The internet provides vast amounts of information, but the quality of the material varies greatly depending on the source. As a great starting point for reliable advice about your child’s health, we encourage you to start with The American Academy of Pediatrics site, aap.org, or their companion site for parents, healthychildren.org.
When reviewing other sites, use the following tips to avoid misinformation, and if you see advice you’re not sure about, contact our office and we can help you.
- The source of the information should be clearly visible: if you don’t know and trust the source, move on.
- Reliable information about pediatrics comes from studies in medical journals or other forums reviewed by qualified professionals.
- Be cautious about studies or recommendations that are not supported by peer review from qualified pediatricians.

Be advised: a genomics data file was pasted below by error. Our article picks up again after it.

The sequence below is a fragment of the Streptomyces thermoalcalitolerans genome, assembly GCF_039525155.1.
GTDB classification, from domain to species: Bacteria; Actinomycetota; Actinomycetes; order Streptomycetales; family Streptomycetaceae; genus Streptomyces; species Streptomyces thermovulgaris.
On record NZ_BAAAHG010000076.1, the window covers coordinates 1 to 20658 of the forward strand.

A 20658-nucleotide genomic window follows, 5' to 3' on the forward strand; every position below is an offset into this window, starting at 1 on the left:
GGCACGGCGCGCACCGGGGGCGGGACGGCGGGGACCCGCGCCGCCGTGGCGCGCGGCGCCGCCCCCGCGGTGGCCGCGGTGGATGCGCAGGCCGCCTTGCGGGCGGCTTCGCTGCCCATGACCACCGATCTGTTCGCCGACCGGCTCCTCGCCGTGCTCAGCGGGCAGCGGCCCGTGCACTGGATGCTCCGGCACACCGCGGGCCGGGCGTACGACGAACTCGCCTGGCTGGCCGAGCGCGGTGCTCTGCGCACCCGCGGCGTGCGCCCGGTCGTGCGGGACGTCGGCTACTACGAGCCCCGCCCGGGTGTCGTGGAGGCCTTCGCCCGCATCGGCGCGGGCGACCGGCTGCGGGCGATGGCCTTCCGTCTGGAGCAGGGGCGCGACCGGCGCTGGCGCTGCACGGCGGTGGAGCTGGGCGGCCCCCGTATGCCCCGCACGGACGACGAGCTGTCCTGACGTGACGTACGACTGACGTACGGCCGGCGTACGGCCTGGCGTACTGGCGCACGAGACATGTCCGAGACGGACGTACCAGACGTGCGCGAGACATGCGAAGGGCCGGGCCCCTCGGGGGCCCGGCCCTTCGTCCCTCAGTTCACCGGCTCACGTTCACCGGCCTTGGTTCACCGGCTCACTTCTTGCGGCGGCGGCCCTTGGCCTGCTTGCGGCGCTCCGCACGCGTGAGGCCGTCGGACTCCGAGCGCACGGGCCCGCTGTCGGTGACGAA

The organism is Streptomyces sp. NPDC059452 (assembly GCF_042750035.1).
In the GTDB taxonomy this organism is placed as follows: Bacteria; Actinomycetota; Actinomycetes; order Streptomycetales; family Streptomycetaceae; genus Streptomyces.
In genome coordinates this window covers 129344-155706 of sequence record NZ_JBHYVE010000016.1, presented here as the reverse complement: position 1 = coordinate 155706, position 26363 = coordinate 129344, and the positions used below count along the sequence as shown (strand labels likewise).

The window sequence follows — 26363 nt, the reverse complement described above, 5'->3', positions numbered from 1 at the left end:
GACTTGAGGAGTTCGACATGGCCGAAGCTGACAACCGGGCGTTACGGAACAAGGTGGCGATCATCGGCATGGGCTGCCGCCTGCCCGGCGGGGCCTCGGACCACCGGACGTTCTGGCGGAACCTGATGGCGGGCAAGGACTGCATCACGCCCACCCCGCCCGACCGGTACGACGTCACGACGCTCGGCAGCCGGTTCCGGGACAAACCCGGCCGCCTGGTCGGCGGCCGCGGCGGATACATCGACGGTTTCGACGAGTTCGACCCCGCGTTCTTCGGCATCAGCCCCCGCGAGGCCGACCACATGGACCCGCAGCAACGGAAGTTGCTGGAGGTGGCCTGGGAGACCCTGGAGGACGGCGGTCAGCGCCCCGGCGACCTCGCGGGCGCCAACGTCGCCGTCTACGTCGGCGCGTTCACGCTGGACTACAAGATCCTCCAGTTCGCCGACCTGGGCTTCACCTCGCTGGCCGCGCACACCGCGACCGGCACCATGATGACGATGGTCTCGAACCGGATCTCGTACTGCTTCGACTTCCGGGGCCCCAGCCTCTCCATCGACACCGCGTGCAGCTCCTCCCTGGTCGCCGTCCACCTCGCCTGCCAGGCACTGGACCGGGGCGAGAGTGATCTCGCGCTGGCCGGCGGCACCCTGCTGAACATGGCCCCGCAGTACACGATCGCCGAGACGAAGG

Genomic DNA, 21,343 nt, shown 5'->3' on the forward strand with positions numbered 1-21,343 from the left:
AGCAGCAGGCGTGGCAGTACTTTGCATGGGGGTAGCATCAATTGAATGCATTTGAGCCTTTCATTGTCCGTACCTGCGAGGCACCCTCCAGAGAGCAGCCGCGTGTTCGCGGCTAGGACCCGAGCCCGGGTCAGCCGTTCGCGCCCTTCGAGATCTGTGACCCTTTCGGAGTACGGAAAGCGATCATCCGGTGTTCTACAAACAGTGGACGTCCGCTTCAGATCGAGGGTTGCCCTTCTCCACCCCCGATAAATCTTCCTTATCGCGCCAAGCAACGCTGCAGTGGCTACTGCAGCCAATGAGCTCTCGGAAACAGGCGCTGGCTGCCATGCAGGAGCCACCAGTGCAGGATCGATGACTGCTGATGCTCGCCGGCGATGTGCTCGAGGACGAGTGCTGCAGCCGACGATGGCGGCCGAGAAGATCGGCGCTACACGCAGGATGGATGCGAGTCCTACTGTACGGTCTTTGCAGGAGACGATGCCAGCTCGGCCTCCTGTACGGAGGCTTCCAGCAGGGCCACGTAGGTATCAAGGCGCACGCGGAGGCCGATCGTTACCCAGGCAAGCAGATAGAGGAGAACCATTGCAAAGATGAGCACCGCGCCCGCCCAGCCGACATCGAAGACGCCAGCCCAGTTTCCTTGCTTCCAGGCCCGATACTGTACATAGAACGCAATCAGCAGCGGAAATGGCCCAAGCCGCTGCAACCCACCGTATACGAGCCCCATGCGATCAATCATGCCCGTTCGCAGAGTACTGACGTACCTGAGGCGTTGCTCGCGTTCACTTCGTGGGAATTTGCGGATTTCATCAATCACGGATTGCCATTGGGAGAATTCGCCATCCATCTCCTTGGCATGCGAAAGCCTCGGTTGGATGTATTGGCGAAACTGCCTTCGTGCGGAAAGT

- Sites should show when they were last updated; make sure you are viewing current content.
- Beware of advocacy, crusading, or conspiracy sites that may be run by well-intentioned but misinformed individuals without medical credentials or training.
- Information you value should make sense. If something sounds too good to be true or too terrifying to believe, trust your instincts and common sense.
- Remember that every time you follow a link and leave one site, you need to verify the reliability of the new site. No single provider can be responsible for the content on another site, and that includes links you may visit from the Northside Pediatrics site.
Your best source of information is your pediatrician, and we’re here to help you. If you have questions about any information gathered from the internet, feel free to discuss it with us.